What is a short sale? It’s a transaction in which the bank allows a homeowner to sell for less than the mortgage balance owing on the house. Because the bank is releasing the homeowner from their debt, and is therefore taking a loss, the bank negotiators have the final say regarding the price and terms of the sale.
There’s no doubt that short sale listings are priced a bit lower than non-distressed listings, but if you’re in a hurry to own a home, there’s no sense in wasting your time with them.
Remember that buying a short sale listing involves gaining acceptance from two parties, and the second party has no incentive to move quickly.
First the homeowners have to accept your offer.
Then it goes to their lender for approval. And getting an answer can take two or three months – or even longer. So, you’re stuck in “wait” mode until the listing agent hears from the bank. Even then, the bank may make demands that the seller can’t or won’t meet, so negotiations could go on for several more weeks, or even months.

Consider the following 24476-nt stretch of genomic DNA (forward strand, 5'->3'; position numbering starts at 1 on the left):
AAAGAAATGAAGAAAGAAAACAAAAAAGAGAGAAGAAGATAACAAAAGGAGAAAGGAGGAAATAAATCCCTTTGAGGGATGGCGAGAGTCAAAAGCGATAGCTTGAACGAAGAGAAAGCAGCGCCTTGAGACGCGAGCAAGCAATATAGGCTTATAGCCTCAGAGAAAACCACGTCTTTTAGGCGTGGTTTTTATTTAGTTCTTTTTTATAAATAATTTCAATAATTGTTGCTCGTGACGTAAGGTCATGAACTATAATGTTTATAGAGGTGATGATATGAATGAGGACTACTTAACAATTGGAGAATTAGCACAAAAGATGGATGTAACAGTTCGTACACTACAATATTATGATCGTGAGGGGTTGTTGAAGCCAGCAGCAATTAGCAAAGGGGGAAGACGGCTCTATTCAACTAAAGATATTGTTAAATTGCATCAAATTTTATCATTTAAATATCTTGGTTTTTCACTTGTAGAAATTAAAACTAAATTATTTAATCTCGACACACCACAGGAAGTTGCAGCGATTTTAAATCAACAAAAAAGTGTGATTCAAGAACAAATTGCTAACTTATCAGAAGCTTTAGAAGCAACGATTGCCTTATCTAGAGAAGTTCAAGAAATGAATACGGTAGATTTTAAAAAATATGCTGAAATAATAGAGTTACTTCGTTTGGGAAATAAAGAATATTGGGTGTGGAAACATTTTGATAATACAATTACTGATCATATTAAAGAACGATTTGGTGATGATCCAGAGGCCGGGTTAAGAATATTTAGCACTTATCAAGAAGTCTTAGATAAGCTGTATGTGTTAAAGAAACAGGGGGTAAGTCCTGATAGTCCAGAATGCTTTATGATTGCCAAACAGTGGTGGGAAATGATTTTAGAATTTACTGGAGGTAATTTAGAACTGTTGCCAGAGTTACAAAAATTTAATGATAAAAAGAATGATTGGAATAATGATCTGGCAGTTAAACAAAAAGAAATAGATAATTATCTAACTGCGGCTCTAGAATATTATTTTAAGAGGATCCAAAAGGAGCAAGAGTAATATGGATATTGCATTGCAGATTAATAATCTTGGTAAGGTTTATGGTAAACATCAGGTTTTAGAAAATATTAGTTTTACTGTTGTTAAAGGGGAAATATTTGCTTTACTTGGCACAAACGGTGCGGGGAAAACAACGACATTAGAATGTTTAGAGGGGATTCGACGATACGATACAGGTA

If the house is listed with an experienced short sale listing agent, your offer will be in a better position for a faster reply. That’s because they will have prepared and presented the request package correctly the first time – and because they know just how often to prod the bank negotiators to get them moving.
If the listing agent doesn’t have the experience – you could be in for a 3 or 4 month wait before you hear their terms of acceptance, or their rejection. And, if the listing agent is not experienced in negotiating with the banks, the house may well go into foreclosure before an agreement is reached.
So, the first requirement of a short sale buyer is patience.
My advice: If you’re in no hurry and want a bargain, include short sales in your home search. If you are in a hurry, pass them by.
P.S. If you’re in a hurry to start the search, call me today!